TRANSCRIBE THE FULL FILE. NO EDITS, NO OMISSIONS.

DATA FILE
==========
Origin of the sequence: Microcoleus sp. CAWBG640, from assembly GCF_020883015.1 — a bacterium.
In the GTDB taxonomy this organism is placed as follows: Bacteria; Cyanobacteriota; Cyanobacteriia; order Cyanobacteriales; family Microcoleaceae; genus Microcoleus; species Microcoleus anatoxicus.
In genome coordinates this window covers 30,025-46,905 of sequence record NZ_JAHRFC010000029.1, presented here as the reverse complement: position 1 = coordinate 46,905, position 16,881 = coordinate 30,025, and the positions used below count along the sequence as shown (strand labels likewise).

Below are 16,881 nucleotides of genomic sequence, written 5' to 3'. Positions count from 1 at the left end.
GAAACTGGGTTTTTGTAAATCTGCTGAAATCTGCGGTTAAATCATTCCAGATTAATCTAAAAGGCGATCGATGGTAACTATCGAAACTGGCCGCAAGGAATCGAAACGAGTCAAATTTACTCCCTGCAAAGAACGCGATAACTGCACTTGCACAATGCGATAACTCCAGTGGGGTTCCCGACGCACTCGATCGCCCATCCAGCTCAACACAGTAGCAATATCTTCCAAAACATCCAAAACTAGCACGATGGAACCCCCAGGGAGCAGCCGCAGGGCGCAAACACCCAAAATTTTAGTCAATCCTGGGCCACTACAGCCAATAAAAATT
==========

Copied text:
Origin of the sequence: Microcoleus sp. CAWBG640, from assembly GCF_020883015.1 — a bacterium.
In the GTDB taxonomy this organism is placed as follows: Bacteria; Cyanobacteriota; Cyanobacteriia; order Cyanobacteriales; family Microcoleaceae; genus Microcoleus; species Microcoleus anatoxicus.
In genome coordinates this window covers 30,025-46,905 of sequence record NZ_JAHRFC010000029.1, presented here as the reverse complement: position 1 = coordinate 46,905, position 16,881 = coordinate 30,025, and the positions used below count along the sequence as shown (strand labels likewise).

Below are 16,881 nucleotides of genomic sequence, written 5' to 3'. Positions count from 1 at the left end.
GAAACTGGGTTTTTGTAAATCTGCTGAAATCTGCGGTTAAATCATTCCAGATTAATCTAAAAGGCGATCGATGGTAACTATCGAAACTGGCCGCAAGGAATCGAAACGAGTCAAATTTACTCCCTGCAAAGAACGCGATAACTGCACTTGCACAATGCGATAACTCCAGTGGGGTTCCCGACGCACTCGATCGCCCATCCAGCTCAACACAGTAGCAATATCTTCCAAAACATCCAAAACTAGCACGATGGAACCCCCAGGGAGCAGCCGCAGGGCGCAAACACCCAAAATTTTAGTCAATCCTGGGCCACTACAGCCAATAAAAATT